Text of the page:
One in five of us fear losing our jobs according to the media. If you're like most people, your job is your biggest investment. Losing it is really bad for your wealth.
In short, the answer is: invest in your career. That means spending both time and money making yourself a better employee and a better job candidate. It can involve everything from networking, to raising your personal brand, studying to add a string to your bow, or getting a coach or mentor. You might even want to do all four.
The benefits include: keeping your existing job, climbing the corporate ladder, or making yourself more employable should you be made redundant. This is how to get started:
- Networking: some of the most successful people I know plan networking opportunities virtually every day. Just start by thinking about who you sit with at in the staff canteen. Over and above work it's a good idea to join industry organisations and attend as many functions as you can – and even consider volunteering to help, which is a great way to get noticed.
- Raising your personal brand: ask yourself if you're seen as a water cooler whinger, or one of the can-do staff who are going places? You need to set goals if you want to raise your brand and push the boat up by coming up with great business ideas to ingratiate yourself with your superiors. Don't forget to remind your superiors of the value you add to the business. Sadly to change how you're perceived by colleagues you might need to ditch the losing team you're hanging out with at lunchtimes and after work.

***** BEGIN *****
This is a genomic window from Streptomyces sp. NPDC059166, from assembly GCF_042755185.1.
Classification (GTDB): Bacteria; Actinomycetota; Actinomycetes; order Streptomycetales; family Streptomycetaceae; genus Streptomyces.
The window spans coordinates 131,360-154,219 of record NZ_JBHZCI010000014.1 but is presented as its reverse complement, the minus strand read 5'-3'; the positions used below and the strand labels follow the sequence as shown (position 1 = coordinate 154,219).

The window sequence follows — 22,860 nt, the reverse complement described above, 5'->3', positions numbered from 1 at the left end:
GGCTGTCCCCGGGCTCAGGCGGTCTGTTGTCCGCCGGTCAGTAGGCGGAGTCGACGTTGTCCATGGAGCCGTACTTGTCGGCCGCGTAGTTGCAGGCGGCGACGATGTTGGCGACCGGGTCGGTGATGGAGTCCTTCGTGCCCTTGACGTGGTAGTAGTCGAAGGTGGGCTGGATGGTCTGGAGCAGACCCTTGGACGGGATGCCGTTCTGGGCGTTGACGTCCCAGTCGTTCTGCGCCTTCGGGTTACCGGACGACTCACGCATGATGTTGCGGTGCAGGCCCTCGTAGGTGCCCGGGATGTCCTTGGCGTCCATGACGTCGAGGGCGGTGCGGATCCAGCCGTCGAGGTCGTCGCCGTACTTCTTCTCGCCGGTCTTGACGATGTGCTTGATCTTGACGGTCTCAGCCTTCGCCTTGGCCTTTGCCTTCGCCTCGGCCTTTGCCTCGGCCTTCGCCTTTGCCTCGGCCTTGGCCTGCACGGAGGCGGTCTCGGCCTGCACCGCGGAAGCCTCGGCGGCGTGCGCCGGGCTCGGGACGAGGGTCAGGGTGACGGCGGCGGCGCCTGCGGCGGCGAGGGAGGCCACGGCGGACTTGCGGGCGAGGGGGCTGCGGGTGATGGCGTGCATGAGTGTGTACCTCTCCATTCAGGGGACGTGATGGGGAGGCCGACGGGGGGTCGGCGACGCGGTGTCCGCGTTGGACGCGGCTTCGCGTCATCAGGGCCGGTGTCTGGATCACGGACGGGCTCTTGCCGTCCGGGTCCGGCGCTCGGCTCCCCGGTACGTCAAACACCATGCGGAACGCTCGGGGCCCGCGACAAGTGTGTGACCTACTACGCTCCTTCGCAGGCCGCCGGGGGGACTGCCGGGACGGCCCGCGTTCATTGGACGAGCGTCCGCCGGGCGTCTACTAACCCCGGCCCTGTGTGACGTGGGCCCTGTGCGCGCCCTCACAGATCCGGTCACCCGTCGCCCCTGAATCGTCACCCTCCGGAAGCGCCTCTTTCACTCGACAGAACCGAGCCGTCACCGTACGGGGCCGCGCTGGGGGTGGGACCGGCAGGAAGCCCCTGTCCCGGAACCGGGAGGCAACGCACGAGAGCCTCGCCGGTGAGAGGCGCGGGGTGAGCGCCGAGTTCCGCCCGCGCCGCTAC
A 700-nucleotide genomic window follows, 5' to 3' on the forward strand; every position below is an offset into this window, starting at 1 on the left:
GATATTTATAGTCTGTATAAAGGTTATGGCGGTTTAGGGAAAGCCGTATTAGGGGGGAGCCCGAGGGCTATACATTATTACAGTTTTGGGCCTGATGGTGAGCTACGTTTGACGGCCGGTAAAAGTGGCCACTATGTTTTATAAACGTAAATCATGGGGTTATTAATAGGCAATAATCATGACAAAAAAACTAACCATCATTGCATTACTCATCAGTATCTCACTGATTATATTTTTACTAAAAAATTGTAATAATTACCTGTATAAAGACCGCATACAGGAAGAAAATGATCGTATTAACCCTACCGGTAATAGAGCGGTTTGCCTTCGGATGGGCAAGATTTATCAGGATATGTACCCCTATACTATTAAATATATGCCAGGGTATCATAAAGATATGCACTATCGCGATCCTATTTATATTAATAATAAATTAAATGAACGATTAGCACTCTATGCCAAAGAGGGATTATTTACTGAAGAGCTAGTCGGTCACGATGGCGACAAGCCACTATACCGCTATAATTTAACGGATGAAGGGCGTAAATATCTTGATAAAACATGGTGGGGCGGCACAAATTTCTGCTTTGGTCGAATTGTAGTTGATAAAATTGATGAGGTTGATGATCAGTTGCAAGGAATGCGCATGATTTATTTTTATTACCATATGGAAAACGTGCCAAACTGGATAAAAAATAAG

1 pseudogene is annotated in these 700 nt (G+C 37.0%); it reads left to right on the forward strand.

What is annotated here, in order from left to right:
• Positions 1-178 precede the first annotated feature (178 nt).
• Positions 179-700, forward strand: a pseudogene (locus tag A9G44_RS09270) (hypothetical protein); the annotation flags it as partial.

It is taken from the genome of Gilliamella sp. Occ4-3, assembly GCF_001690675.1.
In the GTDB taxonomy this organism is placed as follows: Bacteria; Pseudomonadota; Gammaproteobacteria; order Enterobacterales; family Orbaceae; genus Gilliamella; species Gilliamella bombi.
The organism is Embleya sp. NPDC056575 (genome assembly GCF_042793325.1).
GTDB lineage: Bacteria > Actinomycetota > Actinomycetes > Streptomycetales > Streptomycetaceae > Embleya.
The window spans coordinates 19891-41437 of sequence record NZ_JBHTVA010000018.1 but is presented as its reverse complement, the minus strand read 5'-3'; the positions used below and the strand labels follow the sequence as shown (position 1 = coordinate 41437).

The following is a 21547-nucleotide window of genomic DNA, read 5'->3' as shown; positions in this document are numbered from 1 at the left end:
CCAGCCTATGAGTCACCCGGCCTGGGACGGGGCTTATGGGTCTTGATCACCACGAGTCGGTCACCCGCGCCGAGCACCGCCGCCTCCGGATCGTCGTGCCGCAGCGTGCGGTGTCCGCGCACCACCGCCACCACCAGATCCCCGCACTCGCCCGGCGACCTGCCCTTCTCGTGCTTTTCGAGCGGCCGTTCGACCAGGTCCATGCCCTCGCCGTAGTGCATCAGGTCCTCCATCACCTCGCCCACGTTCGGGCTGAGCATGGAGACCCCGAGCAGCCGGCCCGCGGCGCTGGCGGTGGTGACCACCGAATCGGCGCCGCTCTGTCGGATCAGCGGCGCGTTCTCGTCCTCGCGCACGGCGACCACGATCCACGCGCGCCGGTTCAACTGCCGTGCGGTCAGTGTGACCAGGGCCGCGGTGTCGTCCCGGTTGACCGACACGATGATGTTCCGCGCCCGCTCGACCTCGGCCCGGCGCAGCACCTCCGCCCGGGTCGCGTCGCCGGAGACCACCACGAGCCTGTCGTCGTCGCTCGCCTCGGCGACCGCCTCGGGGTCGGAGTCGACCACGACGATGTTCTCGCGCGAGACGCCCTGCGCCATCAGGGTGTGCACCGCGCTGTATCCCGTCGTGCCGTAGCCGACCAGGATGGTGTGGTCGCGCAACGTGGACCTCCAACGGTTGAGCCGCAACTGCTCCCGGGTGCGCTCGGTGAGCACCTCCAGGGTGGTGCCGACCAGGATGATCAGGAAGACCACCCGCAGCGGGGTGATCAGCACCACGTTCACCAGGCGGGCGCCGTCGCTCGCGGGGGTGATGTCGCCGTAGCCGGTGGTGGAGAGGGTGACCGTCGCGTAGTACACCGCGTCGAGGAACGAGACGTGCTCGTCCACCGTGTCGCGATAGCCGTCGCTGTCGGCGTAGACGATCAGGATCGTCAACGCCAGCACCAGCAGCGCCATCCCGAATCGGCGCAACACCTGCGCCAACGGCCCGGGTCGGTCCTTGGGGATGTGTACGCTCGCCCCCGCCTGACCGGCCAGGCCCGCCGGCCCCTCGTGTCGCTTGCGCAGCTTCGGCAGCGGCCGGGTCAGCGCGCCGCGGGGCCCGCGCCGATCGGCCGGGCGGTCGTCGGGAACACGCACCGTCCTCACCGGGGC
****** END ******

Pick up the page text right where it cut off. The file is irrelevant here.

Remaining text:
- Studying: in times of recession, university enrolments increase. The tough times won't last, but new skills will, points out the Open Polytech. If, for example, you're stuck at the top of the technical career ladder, but want to enter management, there are plenty of part-time management courses and MBAs available. You could even study extramurally through Massey University or the Open Polytech. Also it's worth checking out is the website Wordwidelearn.com .
- Get a mentor or coach: these professionals work with you to change your thinking, your image at work, or even your career. Sure they cost money. But it's rare indeed that you hear their clients complain. If money is a problem then look to your peers for a mentor. You'd be surprised how honoured some people are to be asked.
Finally if you're stuck in a rut at work, typecast, or just plain losing in the career stakes then you can reinvent yourself. After all, more of the same will just get you stick in a dingy cubby hole.
What are your tips for reinventing yourself?